Oral Posters: Values and Outcomes in Spine Surgery
Presented by: R. Guyer - View Audio/Video Presentation (Members Only)
R. Guyer(1), J. Zigler(1), D. Ohnmeiss(2)
(1) Texas Back Institute, Plano, TX, United States
(2) Texas Back Institute Research Foundation, Plano, TX, United States
Introduction: One of the potential benefits of lumbar total disc replacement (TDR) over fusion for the treatment of painful disc degeneration is the possibility of reducing adjacent segment degeneration (ASD). There has been little investigation into this area in large prospective studies. The purpose of this study was to analyze pre- to post-operative changes of the disc adjacent to the level receiving a TDR at 5 year follow-up.
Methods: Patients from 14 sites were enrolled in the study, 218 assigned to the investigational group, activL® and 106 assigned to the control group, ProDisc-L. All patients were treated for single-level symptomatic disc degeneration non-responsive to non-operative care. Flexion/extension, neutral lateral and anteroposterior radiographs were made at each study visit. Pre- and 5-year post-operative radiographs were available for 135 patients in the investigational group and 63 patients in the control group. All radiographs were evaluated by an independent lab specializing in image assessment. Measurements made from the radiographs included adjacent segment degeneration based in the Kellgren-Lawrence scale and the scale described by Zigler et al. (JNS 2012), range of motion, disc height, and translation.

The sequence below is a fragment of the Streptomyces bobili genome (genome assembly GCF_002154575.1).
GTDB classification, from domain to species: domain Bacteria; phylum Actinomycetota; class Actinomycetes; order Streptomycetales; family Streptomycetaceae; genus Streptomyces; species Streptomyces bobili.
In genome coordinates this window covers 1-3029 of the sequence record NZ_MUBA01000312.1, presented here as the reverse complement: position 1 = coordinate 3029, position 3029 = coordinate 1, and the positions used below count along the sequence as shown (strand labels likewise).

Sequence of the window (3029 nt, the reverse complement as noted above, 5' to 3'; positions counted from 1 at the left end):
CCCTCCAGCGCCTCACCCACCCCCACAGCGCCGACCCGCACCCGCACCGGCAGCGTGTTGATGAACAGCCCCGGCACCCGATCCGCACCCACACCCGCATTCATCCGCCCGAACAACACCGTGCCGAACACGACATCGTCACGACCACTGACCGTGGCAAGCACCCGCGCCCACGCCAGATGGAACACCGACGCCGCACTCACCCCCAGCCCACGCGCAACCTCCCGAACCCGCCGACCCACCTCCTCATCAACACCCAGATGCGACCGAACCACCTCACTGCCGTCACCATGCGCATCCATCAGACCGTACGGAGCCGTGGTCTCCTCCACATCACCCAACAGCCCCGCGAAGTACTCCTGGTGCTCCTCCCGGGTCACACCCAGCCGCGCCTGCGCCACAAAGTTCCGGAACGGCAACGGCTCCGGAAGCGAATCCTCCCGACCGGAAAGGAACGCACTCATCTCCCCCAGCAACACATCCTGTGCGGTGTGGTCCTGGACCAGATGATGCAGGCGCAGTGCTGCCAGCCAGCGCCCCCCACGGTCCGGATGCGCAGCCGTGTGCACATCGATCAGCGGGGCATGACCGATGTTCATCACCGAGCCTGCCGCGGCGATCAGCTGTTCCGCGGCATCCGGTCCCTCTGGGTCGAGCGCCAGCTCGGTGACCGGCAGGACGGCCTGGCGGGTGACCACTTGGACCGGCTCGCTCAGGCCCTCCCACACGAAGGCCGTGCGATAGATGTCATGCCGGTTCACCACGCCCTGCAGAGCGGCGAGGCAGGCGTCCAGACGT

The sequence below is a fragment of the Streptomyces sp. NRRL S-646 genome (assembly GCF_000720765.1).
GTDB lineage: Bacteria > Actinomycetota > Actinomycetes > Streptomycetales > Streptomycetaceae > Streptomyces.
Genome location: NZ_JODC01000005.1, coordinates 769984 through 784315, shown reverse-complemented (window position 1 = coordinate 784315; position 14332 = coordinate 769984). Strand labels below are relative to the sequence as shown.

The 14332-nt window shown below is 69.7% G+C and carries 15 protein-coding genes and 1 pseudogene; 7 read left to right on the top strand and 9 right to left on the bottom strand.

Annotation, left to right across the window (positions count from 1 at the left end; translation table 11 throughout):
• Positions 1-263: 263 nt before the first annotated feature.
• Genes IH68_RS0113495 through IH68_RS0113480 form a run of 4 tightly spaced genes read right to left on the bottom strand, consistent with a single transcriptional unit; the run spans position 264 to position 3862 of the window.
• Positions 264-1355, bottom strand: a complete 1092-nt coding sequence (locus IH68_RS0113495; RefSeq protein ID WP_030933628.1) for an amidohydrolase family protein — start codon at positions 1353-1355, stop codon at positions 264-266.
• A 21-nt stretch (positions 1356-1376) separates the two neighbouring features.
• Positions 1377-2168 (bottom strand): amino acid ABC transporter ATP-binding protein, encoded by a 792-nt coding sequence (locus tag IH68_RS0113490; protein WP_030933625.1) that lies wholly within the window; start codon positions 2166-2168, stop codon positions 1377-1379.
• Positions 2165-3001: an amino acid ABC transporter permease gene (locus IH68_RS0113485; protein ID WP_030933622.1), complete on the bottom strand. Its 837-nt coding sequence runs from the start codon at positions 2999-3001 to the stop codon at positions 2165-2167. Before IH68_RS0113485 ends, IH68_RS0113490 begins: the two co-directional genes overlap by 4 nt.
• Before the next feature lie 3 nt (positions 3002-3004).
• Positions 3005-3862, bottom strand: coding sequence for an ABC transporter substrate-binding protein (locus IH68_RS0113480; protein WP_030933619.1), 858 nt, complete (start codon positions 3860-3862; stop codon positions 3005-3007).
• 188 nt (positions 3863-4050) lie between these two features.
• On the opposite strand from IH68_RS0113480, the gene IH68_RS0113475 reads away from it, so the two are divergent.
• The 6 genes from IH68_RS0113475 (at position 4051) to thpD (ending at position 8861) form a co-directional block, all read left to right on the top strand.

Results: When compared to pre-operative images, 8.8% of the investigational group and 19.0% of the control group had increased ASD scores at 5-year follow-up (p< 0.05). Results were the same using either the Kellgren-Lawrence or the Zigler ASD scale. Figure 1 provides the percentage of patients in the investigational group with increased ASD scores from pre-operative to 5 year post-operative for each degree of range of motion at the TDR level at 5 years. For each additional degree of range of motion, there was a consistent decrease in the percentage of patients with ASD. The rate of ASD was significantly greater in patients more than 40 years of age than those aged 40 years or less (19.6% vs. 5.0%; p< 0.01; data pooled for investigational and control groups).
Discussion: The results of this prospective, 5-year follow-up study found that the rate of adjacent segment degeneration was 8.8% for the activL® device. This is similar to the rate of 9.2% reported in another TDR study with 5-year follow-up (Zigler et al, JNS, 2012). That study found ASD to be significantly less with TDR than with fusion. The rate of ASD declined with increasing range of motion at the TDR level, possibly suggesting a protective effect of motion. The higher rate of ASD among older patients may suggest that some changes in adjacent level discs may be attributable to the aging process. The current study adds further support that increased motion reduces the occurrence of adjacent segment degeneration.